I have posted previously about the Destiny USA debacle, wherein the IRS is auditing a "green" shopping center project that failed to meet its sustainability obligations that qualified it for tax exempt bonds.
Now, according to the Boston Globe, a solar manufacturing plant in Massachusetts that received $4.5 million in property tax abatements will have to pay back a portion of the money.
Yesterday, the Economic Assistance Coordinating Council, the state board charged with overseeing the tax breaks, unanimously voted to cut short Evergreen’s 20-year property tax break, originally estimated to be worth $15 million, and voided another $7.5 million in state tax credits after the company eliminated the hundreds of jobs it promised to create and retain in Devens.
Out of the $4.5 million in property tax breaks they have received to date, Evergreen will only have to repay the current year's value, about $1.5 million, and in addition to the property tax breaks, the now almost defunct solar manufacturer also received over $21 million in other grants, the fate of which is uncertain.
A question which occurs to me is why didn't the government pull the plug sooner? At this point, it may be all but impossible to recoup the public investment. To the extent that the public is taking a position in green companies (or any companies, for that matter), someone should be watching to guard the public's investment. As early as 2009, the writing was on the wall for Evergreen. According to their 2009 Annual Report:
We cannot assure you that our business will generate sufficient cash flows from operations, or that future borrowings will be available to us in amounts sufficient and on terms reasonable to us to support our liquidity needs. If we are not able to generate sufficient cash flow to service our debt obligations, we may need to refinance or restructure our debt, including our senior convertible notes, sell assets, reduce or delay capital investments, or seek to raise additional capital. We may incur additional indebtedness. If we do so, our increased debt service requirements may adversely affect our ability to meet our payment obligations on our currently outstanding senior convertible notes and otherwise successfully grow and operate our business.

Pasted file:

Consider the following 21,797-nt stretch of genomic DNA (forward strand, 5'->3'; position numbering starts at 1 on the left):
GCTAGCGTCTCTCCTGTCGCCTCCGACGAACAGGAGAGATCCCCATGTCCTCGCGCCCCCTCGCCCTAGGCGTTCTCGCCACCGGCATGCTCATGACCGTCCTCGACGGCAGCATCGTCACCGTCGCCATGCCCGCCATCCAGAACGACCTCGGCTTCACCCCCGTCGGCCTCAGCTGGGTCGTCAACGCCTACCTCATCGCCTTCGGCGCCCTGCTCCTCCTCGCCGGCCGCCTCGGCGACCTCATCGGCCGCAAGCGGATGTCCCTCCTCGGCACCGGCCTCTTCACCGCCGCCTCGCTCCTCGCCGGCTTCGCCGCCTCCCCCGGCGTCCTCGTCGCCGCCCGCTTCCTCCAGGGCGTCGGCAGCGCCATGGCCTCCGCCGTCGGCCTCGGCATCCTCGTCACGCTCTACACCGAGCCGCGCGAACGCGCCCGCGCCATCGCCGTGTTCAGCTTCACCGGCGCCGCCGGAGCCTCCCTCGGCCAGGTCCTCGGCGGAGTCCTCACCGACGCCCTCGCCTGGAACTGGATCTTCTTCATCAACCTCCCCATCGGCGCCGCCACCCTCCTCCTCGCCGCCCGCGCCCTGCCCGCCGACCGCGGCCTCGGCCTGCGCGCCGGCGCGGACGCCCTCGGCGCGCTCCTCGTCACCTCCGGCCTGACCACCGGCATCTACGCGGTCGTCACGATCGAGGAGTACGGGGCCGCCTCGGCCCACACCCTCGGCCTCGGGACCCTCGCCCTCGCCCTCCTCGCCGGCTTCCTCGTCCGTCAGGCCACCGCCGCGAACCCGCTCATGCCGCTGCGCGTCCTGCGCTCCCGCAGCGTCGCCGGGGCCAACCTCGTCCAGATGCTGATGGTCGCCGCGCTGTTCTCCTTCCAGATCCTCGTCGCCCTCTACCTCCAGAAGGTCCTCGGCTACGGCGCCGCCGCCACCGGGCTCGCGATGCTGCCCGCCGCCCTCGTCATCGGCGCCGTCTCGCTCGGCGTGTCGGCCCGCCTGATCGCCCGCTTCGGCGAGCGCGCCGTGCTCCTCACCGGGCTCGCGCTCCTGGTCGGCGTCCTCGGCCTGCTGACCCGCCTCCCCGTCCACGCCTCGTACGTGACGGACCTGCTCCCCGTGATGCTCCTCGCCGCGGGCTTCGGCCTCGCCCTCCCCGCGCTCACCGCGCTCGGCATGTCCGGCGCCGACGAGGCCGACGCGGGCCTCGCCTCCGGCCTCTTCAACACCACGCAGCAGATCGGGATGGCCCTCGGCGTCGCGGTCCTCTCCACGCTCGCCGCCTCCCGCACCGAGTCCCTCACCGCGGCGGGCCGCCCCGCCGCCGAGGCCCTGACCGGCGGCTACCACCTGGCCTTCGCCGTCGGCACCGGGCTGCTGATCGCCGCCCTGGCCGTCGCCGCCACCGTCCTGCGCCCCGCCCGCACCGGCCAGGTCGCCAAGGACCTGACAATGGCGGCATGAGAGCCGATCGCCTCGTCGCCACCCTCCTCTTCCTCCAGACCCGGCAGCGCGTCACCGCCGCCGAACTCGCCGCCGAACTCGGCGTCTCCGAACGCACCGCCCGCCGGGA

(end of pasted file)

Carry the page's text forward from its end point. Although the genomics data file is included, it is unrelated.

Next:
Moreover, Massachusetts rescinded Evergreen's property tax breaks for failure to create jobs, not failure to achieve environmental goals. The state should have known about this situation well before mid-2011. As early as 2009, Evergreen announced it was moving its manufacturing operations to China. According to its 2009 Annual Report:
In addition to our direct expansion into China, we also announced plans to begin shifting panel fabrication from our Devens facility to China using wafers and cells produced at the Devens facility.
[As a side note, Destiny USA had both obligations--to create 1000 construction and 1500 permanent jobs, as well as install its green features. The IRS may follow suit and rescind the tax exempt status of the Destiny bonds for jobs reasons, thus avoiding the controversy over whether the green aspects were met]
According to the company's website, Vanguard Group, Inc., BlackRock Institutional Trust Company, and Brigade Capital Management, LLC are the top holders of Evergreen stock. To the extent that Evergreen issued tax exempt paper, it will be interesting to see if these entities enter the fray if the tax exempt status of their investments is rescinded.
Moreover, if Evergreen declares bankruptcy, it will be fascinating to watch whether the public agencies which granted the incentives will be able to recoup any of their investment, particularly where they are competing with private creditors.